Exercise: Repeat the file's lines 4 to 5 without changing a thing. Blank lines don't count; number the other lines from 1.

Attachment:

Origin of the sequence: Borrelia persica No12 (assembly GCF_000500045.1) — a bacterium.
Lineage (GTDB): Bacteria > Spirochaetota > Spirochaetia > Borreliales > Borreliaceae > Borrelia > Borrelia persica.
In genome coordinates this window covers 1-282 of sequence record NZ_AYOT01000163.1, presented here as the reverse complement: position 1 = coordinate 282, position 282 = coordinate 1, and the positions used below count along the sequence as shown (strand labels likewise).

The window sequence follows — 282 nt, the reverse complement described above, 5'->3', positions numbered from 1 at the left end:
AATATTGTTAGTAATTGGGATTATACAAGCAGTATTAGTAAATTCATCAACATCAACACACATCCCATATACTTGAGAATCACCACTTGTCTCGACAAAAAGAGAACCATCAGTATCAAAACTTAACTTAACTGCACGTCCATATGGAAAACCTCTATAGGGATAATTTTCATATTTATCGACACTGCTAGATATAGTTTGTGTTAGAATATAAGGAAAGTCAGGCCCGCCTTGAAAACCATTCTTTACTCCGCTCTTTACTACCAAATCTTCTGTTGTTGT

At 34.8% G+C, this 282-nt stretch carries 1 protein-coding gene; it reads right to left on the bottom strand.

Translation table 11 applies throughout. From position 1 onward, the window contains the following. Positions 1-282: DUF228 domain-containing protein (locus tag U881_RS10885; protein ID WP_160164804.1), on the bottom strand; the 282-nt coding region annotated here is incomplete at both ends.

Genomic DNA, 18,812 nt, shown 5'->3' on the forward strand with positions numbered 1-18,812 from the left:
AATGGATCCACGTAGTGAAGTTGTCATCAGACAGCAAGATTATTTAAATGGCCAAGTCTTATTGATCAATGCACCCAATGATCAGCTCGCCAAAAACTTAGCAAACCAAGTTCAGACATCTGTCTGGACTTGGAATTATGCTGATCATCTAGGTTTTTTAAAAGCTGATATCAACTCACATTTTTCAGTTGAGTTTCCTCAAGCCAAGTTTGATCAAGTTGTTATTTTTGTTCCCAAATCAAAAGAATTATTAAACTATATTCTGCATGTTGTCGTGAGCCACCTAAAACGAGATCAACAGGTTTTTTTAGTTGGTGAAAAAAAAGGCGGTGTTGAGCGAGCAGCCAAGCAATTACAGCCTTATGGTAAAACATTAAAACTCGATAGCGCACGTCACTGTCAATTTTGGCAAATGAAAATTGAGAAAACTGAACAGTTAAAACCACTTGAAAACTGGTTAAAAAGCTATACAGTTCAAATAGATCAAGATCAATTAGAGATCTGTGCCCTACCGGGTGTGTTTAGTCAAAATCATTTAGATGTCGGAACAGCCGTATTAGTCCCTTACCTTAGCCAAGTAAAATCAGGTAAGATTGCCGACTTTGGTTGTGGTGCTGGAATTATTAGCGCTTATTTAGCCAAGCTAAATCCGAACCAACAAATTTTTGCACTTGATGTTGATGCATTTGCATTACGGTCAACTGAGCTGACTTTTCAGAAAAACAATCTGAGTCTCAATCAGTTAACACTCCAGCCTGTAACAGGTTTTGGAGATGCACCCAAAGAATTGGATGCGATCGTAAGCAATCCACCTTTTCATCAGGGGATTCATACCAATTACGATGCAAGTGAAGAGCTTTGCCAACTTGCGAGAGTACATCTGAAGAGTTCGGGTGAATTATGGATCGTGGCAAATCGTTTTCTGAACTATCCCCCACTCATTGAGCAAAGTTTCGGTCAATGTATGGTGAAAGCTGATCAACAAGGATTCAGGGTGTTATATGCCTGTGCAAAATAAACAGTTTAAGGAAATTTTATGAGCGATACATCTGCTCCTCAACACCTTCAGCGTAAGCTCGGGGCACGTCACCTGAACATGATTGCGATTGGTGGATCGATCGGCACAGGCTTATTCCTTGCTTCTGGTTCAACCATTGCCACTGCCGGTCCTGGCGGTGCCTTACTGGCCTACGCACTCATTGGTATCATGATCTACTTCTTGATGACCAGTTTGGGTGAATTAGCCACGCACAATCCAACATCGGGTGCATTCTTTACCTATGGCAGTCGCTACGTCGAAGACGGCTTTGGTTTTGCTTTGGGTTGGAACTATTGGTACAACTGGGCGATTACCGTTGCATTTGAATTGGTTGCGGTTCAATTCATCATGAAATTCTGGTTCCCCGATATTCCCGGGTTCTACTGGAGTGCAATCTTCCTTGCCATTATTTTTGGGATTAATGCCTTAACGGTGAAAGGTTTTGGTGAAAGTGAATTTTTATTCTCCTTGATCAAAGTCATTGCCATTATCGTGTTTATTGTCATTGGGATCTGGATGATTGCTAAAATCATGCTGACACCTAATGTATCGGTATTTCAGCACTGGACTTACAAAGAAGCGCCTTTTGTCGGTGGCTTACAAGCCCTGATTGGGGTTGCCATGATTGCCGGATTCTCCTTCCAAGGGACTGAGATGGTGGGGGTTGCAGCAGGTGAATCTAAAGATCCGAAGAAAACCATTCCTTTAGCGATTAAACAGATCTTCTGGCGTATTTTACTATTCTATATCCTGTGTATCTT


The window sequence follows — 282 nt, the reverse complement described above, 5'->3', positions numbered from 1 at the left end:
AATATTGTTAGTAATTGGGATTATACAAGCAGTATTAGTAAATTCATCAACATCAACACACATCCCATATACTTGAGAATCACCACTTGTCTCGACAAAAAGAGAACCATCAGTATCAAAACTTAACTTAACTGCACGTCCATATGGAAAACCTCTATAGGGATAATTTTCATATTTATCGACACTGCTAGATATAGTTTGTGTTAGAATATAAGGAAAGTCAGGCCCGCCTTGAAAACCATTCTTTACTCCGCTCTTTACTACCAAATCTTCTGTTGTTGT